Monday, March 4, 2013

Monday, March 4, 2013

State Rep. doubles down on fake science,
inspires new TV game show

"The science is perfectly clear. I mean, I haven't consulted any science, but I don't see why that should concern you."

"Right now," said Orcutt, "this water here behind me pays NO taxes. None! But every day it erodes a little  bit more of that rock, it washes away little tiny bits of dirt, and NO ONE is making it pay for that!"

Shortly after announcing his support for a bicycle tax because a cyclist's increased heartrate and respiration create CO2 and thus pollute the environment, Representative Ed Orcutt (R-20) rolled out an extensive list of taxes and tax breaks he would support in order "to make the world a better place."

"It's appalling to me that we would want to increase taxes on cigarette smokers," Orcutt said. "Think about it! Everyone knows that you strengthen your muscles by working them, by pushing them. And frankly, I don't know of anything that makes a heart work harder than a pack-a-day habit. These people are doing their part to be healthier, to live longer lives by exercising their heart muscles, and you want to tax them? It's insane! I say, tax cuts for the smokers, and especially for the tobacco companies that allow them to do this great work!"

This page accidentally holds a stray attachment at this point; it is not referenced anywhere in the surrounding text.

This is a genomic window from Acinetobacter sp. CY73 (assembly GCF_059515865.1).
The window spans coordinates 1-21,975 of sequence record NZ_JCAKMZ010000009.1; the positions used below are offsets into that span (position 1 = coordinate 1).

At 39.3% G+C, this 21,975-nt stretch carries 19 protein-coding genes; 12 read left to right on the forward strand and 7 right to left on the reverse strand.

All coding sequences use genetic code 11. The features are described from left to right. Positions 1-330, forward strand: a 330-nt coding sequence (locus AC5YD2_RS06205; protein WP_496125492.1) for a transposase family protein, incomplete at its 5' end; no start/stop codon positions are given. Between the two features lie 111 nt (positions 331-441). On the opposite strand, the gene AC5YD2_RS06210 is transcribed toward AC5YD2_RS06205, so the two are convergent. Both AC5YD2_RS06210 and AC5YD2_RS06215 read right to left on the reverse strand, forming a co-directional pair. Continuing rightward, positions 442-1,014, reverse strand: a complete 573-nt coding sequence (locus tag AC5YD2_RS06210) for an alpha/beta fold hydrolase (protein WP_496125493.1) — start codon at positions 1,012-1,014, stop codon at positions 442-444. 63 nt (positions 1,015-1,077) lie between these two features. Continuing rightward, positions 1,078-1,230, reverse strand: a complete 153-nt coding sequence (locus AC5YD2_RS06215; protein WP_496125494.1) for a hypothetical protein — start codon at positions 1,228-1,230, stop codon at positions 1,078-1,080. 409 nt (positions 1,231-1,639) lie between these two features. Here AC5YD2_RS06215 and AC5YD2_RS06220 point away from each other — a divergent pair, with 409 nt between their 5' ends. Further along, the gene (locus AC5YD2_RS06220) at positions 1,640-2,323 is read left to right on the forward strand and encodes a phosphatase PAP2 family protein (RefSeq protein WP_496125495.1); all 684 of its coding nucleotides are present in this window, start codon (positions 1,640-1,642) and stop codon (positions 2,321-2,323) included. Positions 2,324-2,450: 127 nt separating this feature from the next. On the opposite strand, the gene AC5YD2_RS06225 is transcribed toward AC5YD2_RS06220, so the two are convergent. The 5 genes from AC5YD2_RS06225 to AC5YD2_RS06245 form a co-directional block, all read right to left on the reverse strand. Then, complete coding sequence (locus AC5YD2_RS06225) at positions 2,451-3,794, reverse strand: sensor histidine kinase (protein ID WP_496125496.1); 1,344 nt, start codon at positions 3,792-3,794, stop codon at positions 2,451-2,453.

On the flip side, people who grow most of their own food and eat largely plant-based diets with an emphasis on organics "are essentially terrorsists against the American economy," he said. "Think about it! We have hardworking farmers and farm-based corporations that exist to sell food to us. Who are we to question what they put into it? It's not only rude, it's downright dangerous. I say, we increase taxes on indpendently-grown, organic food, and institute a per-plant tax on any household that has the audacity to have a backyard garden. I've seen all those piles of tomatoes and squash people bring in to the office in late summer. And every single one of those is an attack on the Amercian economy."

Within 24 hours of making his pronouncements, Orcutt drew the attention of comedian and TV game show host Jeff Foxworthy. "Sounds to me," said Foxworthy, "like I've got a new gameshow to put together. What do you think of Are You Smarter than a State Legislator?"

"Sounds fine to me," said one survey respondent. "But are you going to have enough cash and prizes for when every single contestant wins?"

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